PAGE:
Ruthenium-initiated polymerization of lactide: a route to remarkable cellular uptake for photodynamic therapy of cancer†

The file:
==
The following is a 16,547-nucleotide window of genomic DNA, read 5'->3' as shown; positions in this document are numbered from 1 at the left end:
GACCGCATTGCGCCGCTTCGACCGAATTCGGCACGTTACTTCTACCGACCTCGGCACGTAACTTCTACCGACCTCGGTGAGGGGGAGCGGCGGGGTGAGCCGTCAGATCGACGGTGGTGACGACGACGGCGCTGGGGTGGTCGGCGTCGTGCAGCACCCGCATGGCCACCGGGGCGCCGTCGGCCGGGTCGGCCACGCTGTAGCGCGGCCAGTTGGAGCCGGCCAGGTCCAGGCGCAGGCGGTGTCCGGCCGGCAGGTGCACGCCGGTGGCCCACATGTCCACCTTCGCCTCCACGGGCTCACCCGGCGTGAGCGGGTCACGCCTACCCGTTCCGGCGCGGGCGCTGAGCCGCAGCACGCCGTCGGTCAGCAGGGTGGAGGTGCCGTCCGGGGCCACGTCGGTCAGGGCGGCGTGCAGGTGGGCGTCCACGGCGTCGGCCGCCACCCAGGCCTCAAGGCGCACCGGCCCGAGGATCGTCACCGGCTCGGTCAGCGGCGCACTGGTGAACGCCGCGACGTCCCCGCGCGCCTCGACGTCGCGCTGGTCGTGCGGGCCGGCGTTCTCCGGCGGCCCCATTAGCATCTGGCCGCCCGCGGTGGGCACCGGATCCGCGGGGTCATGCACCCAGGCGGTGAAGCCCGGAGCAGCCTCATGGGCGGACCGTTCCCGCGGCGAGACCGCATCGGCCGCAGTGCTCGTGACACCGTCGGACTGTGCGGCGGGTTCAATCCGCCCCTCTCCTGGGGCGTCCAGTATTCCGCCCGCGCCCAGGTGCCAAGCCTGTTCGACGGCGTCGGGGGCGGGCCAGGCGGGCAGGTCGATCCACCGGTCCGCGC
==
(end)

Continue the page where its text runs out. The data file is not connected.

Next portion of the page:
Ruthenium complexes have attracted a lot of attention as potential photosensitizers (PSs) for photodynamic therapy (PDT). However, some of these PSs are unsuitable for PDT applications due to their low cellular uptake, which is possibly the consequence of their relatively low degree of lipophilicity, which prevents them from penetrating into tumor cells. Here, we report the simple one-pot synthesis of ruthenium-containing nanoconjugates from a non-cell-penetrating, non-phototoxic ruthenium(II) polypyridyl complex (RuOH), by a drug-initiated ring-opening polymerization of lactide through the formation of a zinc initiator. These conjugates were then formulated into nanoparticles by nanoprecipitation and characterized by means of nuclear magnetic resonance spectroscopy (NMR), matrix-assisted laser desorption/ionization – time of flight mass spectrometry (MALDI-TOF MS) and dynamic light scattering (DLS). Finally, their photo-therapeutic activity (λexc = 480 nm, 3.21 J cm−2) in cancerous human cervical carcinoma (HeLa) and non-cancerous retinal pigment epithelium (RPE-1) cells was tested alongside that of RuOH and their cellular uptake in HeLa cells was assessed by confocal microscopy and inductively coupled plasma – mass spectrometry (ICP-MS). All nanoparticles showed improved photophysical properties including luminescence and singlet oxygen generation, enhanced cellular uptake and, capitalizing on this, an improved photo-toxicity. Overall, this study demonstrates how it is possible to transform a non-phototoxic PDT PS into an active PS using an easy, versatile polymerization technique.